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Br J Pharmacol. 2017 Jun;174(11):1281-1289. doi: 10.1111/bph.13764. Epub 2017 Apr 5.

Plant sterol enriched functional food and atherosclerosis.

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Clinic for Thorax-, Vascular and Endovascular Surgery, Pius-Hospital Oldenburg, Carl von Ossietzky Universität, Oldenburg, Germany.
Institute of Laboratory Medicine, Ludwig-Maximilians-University Munich, Munich, Germany.
Department of Cardiology, Klinikum Oldenburg, European Medical School Oldenburg-Groningen, Carl von Ossietzky University, Oldenburg, Germany.


Hypercholesterolaemia is a major cardiovascular risk factor. A healthy diet and a healthy lifestyle reduces cardiovascular risk. 'Functional foods' supplemented with phytosterols are recommended for the management of hypercholesterolaemia and have become a widely used non-prescription approach to lower plasma cholesterol levels. Two billion euros are spent world-wide each year on various functional foods, which have regulator-approved health claims for the management of elevated cholesterol levels. While international societies, such as the European Atherosclerosis Society or the National Heart Foundation in Australia, still advise phytosterols as an additional dietary option in the management of hypercholesterolaemia, recently released guidelines such as those from the National Institute of Health and Clinical Excellence in the United Kingdom are more critical of food supplementation with phytosterols and draw attention to significant safety issues. This review challenges whether an intervention with phytosterol supplements is beneficial. We summarize the current evidence from genetic diseases, genetic association studies, clinical trial data and data from animal studies.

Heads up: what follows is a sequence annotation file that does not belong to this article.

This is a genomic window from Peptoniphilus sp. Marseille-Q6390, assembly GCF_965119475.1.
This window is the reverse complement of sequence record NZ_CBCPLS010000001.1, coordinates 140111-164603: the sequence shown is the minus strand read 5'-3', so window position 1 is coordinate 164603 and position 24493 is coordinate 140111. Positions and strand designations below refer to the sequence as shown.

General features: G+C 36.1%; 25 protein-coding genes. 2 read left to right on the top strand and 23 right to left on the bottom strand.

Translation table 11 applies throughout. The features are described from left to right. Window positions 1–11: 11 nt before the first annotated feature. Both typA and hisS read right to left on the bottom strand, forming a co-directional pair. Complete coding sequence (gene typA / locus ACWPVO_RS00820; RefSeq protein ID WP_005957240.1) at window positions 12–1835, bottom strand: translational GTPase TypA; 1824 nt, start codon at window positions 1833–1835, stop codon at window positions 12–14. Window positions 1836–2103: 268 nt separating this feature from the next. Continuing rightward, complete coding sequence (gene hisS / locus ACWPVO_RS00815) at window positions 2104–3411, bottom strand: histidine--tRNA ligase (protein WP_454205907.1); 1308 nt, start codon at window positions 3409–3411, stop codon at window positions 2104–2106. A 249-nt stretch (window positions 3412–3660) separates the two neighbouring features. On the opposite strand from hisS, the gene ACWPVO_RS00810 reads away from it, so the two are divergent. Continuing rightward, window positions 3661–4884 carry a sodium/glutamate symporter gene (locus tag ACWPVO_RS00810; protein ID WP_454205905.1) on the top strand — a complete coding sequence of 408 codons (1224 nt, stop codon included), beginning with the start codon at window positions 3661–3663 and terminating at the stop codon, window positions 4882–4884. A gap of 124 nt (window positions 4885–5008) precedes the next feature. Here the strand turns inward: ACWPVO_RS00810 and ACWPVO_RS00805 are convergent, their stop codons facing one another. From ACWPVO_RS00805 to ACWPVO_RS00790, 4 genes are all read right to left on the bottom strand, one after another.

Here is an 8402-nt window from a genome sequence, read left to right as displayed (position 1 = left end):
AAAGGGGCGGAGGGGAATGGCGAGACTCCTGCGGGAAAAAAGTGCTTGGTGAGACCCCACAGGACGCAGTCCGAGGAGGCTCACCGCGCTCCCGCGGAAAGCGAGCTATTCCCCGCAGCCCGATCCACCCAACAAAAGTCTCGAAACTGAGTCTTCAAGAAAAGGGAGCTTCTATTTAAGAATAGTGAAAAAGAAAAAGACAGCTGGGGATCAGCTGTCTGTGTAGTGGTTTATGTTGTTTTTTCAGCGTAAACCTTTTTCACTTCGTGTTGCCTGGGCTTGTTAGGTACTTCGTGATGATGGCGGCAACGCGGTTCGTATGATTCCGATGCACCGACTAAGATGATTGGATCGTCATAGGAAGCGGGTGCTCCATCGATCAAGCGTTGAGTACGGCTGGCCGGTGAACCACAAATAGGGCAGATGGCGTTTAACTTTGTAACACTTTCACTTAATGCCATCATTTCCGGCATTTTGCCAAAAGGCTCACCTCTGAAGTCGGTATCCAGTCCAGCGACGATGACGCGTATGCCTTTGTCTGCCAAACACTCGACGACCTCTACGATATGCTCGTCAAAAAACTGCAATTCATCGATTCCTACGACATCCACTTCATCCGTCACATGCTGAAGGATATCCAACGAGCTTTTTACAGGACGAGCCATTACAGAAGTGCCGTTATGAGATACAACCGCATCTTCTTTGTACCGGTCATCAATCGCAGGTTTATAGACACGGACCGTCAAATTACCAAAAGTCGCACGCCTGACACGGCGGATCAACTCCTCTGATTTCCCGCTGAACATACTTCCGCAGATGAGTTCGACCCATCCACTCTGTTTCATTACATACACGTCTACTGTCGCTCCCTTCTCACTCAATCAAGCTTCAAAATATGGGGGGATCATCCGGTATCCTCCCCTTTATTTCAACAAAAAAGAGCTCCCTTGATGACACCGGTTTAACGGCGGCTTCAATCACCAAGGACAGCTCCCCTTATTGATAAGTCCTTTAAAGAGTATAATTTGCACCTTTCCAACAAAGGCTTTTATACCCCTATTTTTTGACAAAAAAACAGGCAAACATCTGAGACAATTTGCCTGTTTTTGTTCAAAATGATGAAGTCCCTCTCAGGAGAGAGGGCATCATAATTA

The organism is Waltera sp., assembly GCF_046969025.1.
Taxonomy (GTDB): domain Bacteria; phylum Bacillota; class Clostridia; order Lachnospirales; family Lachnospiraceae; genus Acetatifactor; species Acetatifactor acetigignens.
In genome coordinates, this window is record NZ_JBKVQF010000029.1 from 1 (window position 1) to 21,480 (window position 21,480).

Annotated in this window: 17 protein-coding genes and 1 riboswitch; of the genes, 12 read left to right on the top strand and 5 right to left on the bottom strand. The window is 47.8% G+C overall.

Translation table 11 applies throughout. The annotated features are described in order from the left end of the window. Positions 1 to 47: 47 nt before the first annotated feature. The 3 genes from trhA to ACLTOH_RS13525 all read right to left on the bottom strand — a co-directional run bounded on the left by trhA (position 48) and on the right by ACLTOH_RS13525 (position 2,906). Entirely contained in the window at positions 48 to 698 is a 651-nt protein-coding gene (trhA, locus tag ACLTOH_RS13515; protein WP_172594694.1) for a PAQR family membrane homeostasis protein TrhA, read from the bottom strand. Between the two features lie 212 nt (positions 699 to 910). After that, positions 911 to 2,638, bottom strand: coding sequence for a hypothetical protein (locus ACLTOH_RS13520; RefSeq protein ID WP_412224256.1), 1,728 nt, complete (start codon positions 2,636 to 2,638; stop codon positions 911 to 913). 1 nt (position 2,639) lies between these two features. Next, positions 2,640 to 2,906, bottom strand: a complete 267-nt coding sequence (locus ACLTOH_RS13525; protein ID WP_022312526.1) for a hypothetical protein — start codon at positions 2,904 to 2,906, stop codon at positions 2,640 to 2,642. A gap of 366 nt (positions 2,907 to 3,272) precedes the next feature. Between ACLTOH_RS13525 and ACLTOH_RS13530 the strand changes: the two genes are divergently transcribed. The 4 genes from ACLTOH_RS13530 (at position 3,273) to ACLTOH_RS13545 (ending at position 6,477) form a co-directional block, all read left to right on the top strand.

This article is part of a themed section on Principles of Pharmacological Research of Nutraceuticals. To view the other articles in this section visit

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